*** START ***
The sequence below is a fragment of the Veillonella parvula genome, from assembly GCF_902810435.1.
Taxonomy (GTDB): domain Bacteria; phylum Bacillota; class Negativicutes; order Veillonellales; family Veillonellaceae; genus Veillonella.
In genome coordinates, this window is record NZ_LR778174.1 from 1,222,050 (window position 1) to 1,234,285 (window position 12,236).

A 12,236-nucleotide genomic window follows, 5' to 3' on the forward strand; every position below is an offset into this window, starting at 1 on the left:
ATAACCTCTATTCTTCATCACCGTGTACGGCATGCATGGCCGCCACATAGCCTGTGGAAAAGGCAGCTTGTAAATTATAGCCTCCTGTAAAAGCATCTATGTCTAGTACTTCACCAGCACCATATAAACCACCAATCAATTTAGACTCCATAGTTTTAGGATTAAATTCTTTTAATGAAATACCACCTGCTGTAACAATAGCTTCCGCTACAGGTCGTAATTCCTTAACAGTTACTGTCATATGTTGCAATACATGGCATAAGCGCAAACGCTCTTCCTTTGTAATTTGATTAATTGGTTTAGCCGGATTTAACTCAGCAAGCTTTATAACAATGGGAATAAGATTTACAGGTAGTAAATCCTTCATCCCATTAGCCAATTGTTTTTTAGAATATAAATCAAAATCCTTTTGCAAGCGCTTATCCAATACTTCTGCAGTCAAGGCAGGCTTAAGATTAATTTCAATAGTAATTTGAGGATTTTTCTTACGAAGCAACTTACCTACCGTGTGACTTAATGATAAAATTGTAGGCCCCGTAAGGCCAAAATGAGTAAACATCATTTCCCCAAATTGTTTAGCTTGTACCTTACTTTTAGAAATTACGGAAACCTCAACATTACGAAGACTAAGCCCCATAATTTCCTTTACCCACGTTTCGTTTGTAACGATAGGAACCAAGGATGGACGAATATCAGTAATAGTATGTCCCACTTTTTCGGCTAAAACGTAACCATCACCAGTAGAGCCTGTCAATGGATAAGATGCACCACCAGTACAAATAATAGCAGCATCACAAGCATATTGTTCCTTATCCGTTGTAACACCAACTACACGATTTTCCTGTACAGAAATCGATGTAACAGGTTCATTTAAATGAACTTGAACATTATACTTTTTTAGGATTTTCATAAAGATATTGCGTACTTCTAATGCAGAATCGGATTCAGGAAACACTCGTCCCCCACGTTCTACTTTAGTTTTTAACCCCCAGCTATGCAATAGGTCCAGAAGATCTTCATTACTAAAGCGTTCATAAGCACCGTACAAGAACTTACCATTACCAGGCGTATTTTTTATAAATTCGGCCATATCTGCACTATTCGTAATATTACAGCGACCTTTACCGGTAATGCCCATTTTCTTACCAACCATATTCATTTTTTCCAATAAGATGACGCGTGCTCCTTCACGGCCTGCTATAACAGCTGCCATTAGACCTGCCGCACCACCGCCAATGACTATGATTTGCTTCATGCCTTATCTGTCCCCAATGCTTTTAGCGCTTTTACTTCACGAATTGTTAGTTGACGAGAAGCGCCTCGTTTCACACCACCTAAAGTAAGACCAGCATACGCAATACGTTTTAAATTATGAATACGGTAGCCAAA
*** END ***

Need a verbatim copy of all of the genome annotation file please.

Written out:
The sequence below is a fragment of the Veillonella parvula genome, from assembly GCF_902810435.1.
Taxonomy (GTDB): domain Bacteria; phylum Bacillota; class Negativicutes; order Veillonellales; family Veillonellaceae; genus Veillonella.
In genome coordinates, this window is record NZ_LR778174.1 from 1,222,050 (window position 1) to 1,234,285 (window position 12,236).

A 12,236-nucleotide genomic window follows, 5' to 3' on the forward strand; every position below is an offset into this window, starting at 1 on the left:
ATAACCTCTATTCTTCATCACCGTGTACGGCATGCATGGCCGCCACATAGCCTGTGGAAAAGGCAGCTTGTAAATTATAGCCTCCTGTAAAAGCATCTATGTCTAGTACTTCACCAGCACCATATAAACCACCAATCAATTTAGACTCCATAGTTTTAGGATTAAATTCTTTTAATGAAATACCACCTGCTGTAACAATAGCTTCCGCTACAGGTCGTAATTCCTTAACAGTTACTGTCATATGTTGCAATACATGGCATAAGCGCAAACGCTCTTCCTTTGTAATTTGATTAATTGGTTTAGCCGGATTTAACTCAGCAAGCTTTATAACAATGGGAATAAGATTTACAGGTAGTAAATCCTTCATCCCATTAGCCAATTGTTTTTTAGAATATAAATCAAAATCCTTTTGCAAGCGCTTATCCAATACTTCTGCAGTCAAGGCAGGCTTAAGATTAATTTCAATAGTAATTTGAGGATTTTTCTTACGAAGCAACTTACCTACCGTGTGACTTAATGATAAAATTGTAGGCCCCGTAAGGCCAAAATGAGTAAACATCATTTCCCCAAATTGTTTAGCTTGTACCTTACTTTTAGAAATTACGGAAACCTCAACATTACGAAGACTAAGCCCCATAATTTCCTTTACCCACGTTTCGTTTGTAACGATAGGAACCAAGGATGGACGAATATCAGTAATAGTATGTCCCACTTTTTCGGCTAAAACGTAACCATCACCAGTAGAGCCTGTCAATGGATAAGATGCACCACCAGTACAAATAATAGCAGCATCACAAGCATATTGTTCCTTATCCGTTGTAACACCAACTACACGATTTTCCTGTACAGAAATCGATGTAACAGGTTCATTTAAATGAACTTGAACATTATACTTTTTTAGGATTTTCATAAAGATATTGCGTACTTCTAATGCAGAATCGGATTCAGGAAACACTCGTCCCCCACGTTCTACTTTAGTTTTTAACCCCCAGCTATGCAATAGGTCCAGAAGATCTTCATTACTAAAGCGTTCATAAGCACCGTACAAGAACTTACCATTACCAGGCGTATTTTTTATAAATTCGGCCATATCTGCACTATTCGTAATATTACAGCGACCTTTACCGGTAATGCCCATTTTCTTACCAACCATATTCATTTTTTCCAATAAGATGACGCGTGCTCCTTCACGGCCTGCTATAACAGCTGCCATTAGACCTGCCGCACCACCGCCAATGACTATGATTTGCTTCATGCCTTATCTGTCCCCAATGCTTTTAGCGCTTTTACTTCACGAATTGTTAGTTGACGAGAAGCGCCTCGTTTCACACCACCTAAAGTAAGACCAGCATACGCAATACGTTTTAAATTATGAATACGGTAGCCAAA